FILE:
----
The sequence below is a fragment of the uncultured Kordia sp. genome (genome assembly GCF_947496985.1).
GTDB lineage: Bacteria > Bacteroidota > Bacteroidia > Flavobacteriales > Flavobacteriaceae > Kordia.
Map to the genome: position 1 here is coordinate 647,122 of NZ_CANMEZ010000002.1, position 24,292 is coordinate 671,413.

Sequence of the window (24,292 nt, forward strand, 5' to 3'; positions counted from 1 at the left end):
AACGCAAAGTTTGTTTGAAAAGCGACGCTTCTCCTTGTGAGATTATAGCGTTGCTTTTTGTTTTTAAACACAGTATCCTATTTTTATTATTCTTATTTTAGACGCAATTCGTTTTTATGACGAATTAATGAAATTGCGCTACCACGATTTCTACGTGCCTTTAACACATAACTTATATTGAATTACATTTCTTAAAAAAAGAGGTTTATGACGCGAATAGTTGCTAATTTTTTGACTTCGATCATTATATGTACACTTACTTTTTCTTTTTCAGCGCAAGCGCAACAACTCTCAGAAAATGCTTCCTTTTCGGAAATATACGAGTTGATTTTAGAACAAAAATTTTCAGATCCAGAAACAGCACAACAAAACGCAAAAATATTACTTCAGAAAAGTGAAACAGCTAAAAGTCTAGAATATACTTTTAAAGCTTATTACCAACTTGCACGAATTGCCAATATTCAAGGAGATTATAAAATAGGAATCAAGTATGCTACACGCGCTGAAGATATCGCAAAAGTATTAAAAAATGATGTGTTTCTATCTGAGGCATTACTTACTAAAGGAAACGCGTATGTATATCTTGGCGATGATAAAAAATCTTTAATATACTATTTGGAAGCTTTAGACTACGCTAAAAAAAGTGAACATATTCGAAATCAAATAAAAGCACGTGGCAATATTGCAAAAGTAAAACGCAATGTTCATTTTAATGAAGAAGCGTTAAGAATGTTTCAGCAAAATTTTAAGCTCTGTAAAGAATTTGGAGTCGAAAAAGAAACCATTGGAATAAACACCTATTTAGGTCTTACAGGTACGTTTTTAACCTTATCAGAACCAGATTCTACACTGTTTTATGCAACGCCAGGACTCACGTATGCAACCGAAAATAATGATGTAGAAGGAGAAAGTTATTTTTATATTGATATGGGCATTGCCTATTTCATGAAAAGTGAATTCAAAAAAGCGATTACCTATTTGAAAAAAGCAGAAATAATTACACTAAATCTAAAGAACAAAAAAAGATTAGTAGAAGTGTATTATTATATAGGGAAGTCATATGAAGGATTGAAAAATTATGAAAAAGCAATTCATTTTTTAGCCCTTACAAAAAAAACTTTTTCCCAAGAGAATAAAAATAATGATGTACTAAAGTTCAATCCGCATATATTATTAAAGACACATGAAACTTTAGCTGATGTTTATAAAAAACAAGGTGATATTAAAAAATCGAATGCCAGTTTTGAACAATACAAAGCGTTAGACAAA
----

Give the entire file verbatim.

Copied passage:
The sequence below is a fragment of the uncultured Kordia sp. genome (genome assembly GCF_947496985.1).
GTDB lineage: Bacteria > Bacteroidota > Bacteroidia > Flavobacteriales > Flavobacteriaceae > Kordia.
Map to the genome: position 1 here is coordinate 647,122 of NZ_CANMEZ010000002.1, position 24,292 is coordinate 671,413.

Sequence of the window (24,292 nt, forward strand, 5' to 3'; positions counted from 1 at the left end):
AACGCAAAGTTTGTTTGAAAAGCGACGCTTCTCCTTGTGAGATTATAGCGTTGCTTTTTGTTTTTAAACACAGTATCCTATTTTTATTATTCTTATTTTAGACGCAATTCGTTTTTATGACGAATTAATGAAATTGCGCTACCACGATTTCTACGTGCCTTTAACACATAACTTATATTGAATTACATTTCTTAAAAAAAGAGGTTTATGACGCGAATAGTTGCTAATTTTTTGACTTCGATCATTATATGTACACTTACTTTTTCTTTTTCAGCGCAAGCGCAACAACTCTCAGAAAATGCTTCCTTTTCGGAAATATACGAGTTGATTTTAGAACAAAAATTTTCAGATCCAGAAACAGCACAACAAAACGCAAAAATATTACTTCAGAAAAGTGAAACAGCTAAAAGTCTAGAATATACTTTTAAAGCTTATTACCAACTTGCACGAATTGCCAATATTCAAGGAGATTATAAAATAGGAATCAAGTATGCTACACGCGCTGAAGATATCGCAAAAGTATTAAAAAATGATGTGTTTCTATCTGAGGCATTACTTACTAAAGGAAACGCGTATGTATATCTTGGCGATGATAAAAAATCTTTAATATACTATTTGGAAGCTTTAGACTACGCTAAAAAAAGTGAACATATTCGAAATCAAATAAAAGCACGTGGCAATATTGCAAAAGTAAAACGCAATGTTCATTTTAATGAAGAAGCGTTAAGAATGTTTCAGCAAAATTTTAAGCTCTGTAAAGAATTTGGAGTCGAAAAAGAAACCATTGGAATAAACACCTATTTAGGTCTTACAGGTACGTTTTTAACCTTATCAGAACCAGATTCTACACTGTTTTATGCAACGCCAGGACTCACGTATGCAACCGAAAATAATGATGTAGAAGGAGAAAGTTATTTTTATATTGATATGGGCATTGCCTATTTCATGAAAAGTGAATTCAAAAAAGCGATTACCTATTTGAAAAAAGCAGAAATAATTACACTAAATCTAAAGAACAAAAAAAGATTAGTAGAAGTGTATTATTATATAGGGAAGTCATATGAAGGATTGAAAAATTATGAAAAAGCAATTCATTTTTTAGCCCTTACAAAAAAAACTTTTTCCCAAGAGAATAAAAATAATGATGTACTAAAGTTCAATCCGCATATATTATTAAAGACACATGAAACTTTAGCTGATGTTTATAAAAAACAAGGTGATATTAAAAAATCGAATGCCAGTTTTGAACAATACAAAGCGTTAGACAAA